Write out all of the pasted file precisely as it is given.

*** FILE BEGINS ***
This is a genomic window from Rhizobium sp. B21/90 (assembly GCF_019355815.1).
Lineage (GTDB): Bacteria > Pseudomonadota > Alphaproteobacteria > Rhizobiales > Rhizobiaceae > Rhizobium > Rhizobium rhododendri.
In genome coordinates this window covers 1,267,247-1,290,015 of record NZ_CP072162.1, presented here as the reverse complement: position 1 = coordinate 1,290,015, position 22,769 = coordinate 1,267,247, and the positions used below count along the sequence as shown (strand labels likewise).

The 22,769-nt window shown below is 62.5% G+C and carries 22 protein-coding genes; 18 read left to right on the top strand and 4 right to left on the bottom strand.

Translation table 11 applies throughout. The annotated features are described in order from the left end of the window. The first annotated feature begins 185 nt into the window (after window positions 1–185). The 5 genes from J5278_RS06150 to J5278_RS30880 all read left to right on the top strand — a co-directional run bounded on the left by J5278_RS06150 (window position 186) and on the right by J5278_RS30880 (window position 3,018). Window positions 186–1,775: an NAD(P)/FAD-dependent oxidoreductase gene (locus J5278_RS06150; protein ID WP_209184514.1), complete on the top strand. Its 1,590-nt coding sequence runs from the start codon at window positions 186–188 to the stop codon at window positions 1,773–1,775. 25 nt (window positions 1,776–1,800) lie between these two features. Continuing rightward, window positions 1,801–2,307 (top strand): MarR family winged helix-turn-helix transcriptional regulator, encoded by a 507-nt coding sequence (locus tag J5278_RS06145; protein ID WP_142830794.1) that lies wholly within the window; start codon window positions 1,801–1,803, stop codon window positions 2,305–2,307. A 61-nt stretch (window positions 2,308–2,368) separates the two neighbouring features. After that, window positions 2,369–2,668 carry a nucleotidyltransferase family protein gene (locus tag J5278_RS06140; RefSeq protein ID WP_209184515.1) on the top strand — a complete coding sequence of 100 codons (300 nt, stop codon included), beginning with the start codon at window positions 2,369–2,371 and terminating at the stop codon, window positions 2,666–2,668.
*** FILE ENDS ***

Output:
This is a genomic window from Rhizobium sp. B21/90 (assembly GCF_019355815.1).
Lineage (GTDB): Bacteria > Pseudomonadota > Alphaproteobacteria > Rhizobiales > Rhizobiaceae > Rhizobium > Rhizobium rhododendri.
In genome coordinates this window covers 1,267,247-1,290,015 of record NZ_CP072162.1, presented here as the reverse complement: position 1 = coordinate 1,290,015, position 22,769 = coordinate 1,267,247, and the positions used below count along the sequence as shown (strand labels likewise).

The 22,769-nt window shown below is 62.5% G+C and carries 22 protein-coding genes; 18 read left to right on the top strand and 4 right to left on the bottom strand.

Translation table 11 applies throughout. The annotated features are described in order from the left end of the window. The first annotated feature begins 185 nt into the window (after window positions 1–185). The 5 genes from J5278_RS06150 to J5278_RS30880 all read left to right on the top strand — a co-directional run bounded on the left by J5278_RS06150 (window position 186) and on the right by J5278_RS30880 (window position 3,018). Window positions 186–1,775: an NAD(P)/FAD-dependent oxidoreductase gene (locus J5278_RS06150; protein ID WP_209184514.1), complete on the top strand. Its 1,590-nt coding sequence runs from the start codon at window positions 186–188 to the stop codon at window positions 1,773–1,775. 25 nt (window positions 1,776–1,800) lie between these two features. Continuing rightward, window positions 1,801–2,307 (top strand): MarR family winged helix-turn-helix transcriptional regulator, encoded by a 507-nt coding sequence (locus tag J5278_RS06145; protein ID WP_142830794.1) that lies wholly within the window; start codon window positions 1,801–1,803, stop codon window positions 2,305–2,307. A 61-nt stretch (window positions 2,308–2,368) separates the two neighbouring features. After that, window positions 2,369–2,668 carry a nucleotidyltransferase family protein gene (locus tag J5278_RS06140; RefSeq protein ID WP_209184515.1) on the top strand — a complete coding sequence of 100 codons (300 nt, stop codon included), beginning with the start codon at window positions 2,369–2,371 and terminating at the stop codon, window positions 2,666–2,668.